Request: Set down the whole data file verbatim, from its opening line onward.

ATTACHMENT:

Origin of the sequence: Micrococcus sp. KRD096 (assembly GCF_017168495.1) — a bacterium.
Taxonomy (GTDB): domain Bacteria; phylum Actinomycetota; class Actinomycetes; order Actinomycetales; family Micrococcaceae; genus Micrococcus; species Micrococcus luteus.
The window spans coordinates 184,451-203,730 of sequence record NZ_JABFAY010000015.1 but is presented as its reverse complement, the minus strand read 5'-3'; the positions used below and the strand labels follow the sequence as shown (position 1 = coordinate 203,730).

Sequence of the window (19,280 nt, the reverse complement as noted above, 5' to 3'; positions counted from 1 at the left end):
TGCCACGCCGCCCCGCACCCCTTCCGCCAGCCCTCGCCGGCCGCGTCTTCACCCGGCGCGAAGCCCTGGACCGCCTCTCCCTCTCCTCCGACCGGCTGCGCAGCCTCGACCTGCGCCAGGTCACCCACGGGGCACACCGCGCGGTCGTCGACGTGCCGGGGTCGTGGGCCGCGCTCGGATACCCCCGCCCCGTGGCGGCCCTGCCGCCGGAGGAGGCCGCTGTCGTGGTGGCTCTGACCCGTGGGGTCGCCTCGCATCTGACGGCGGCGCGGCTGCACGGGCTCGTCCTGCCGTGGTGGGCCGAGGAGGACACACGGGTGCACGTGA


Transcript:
Origin of the sequence: Micrococcus sp. KRD096 (assembly GCF_017168495.1) — a bacterium.
Taxonomy (GTDB): domain Bacteria; phylum Actinomycetota; class Actinomycetes; order Actinomycetales; family Micrococcaceae; genus Micrococcus; species Micrococcus luteus.
The window spans coordinates 184,451-203,730 of sequence record NZ_JABFAY010000015.1 but is presented as its reverse complement, the minus strand read 5'-3'; the positions used below and the strand labels follow the sequence as shown (position 1 = coordinate 203,730).

Sequence of the window (19,280 nt, the reverse complement as noted above, 5' to 3'; positions counted from 1 at the left end):
TGCCACGCCGCCCCGCACCCCTTCCGCCAGCCCTCGCCGGCCGCGTCTTCACCCGGCGCGAAGCCCTGGACCGCCTCTCCCTCTCCTCCGACCGGCTGCGCAGCCTCGACCTGCGCCAGGTCACCCACGGGGCACACCGCGCGGTCGTCGACGTGCCGGGGTCGTGGGCCGCGCTCGGATACCCCCGCCCCGTGGCGGCCCTGCCGCCGGAGGAGGCCGCTGTCGTGGTGGCTCTGACCCGTGGGGTCGCCTCGCATCTGACGGCGGCGCGGCTGCACGGGCTCGTCCTGCCGTGGTGGGCCGAGGAGGACACACGGGTGCACGTGA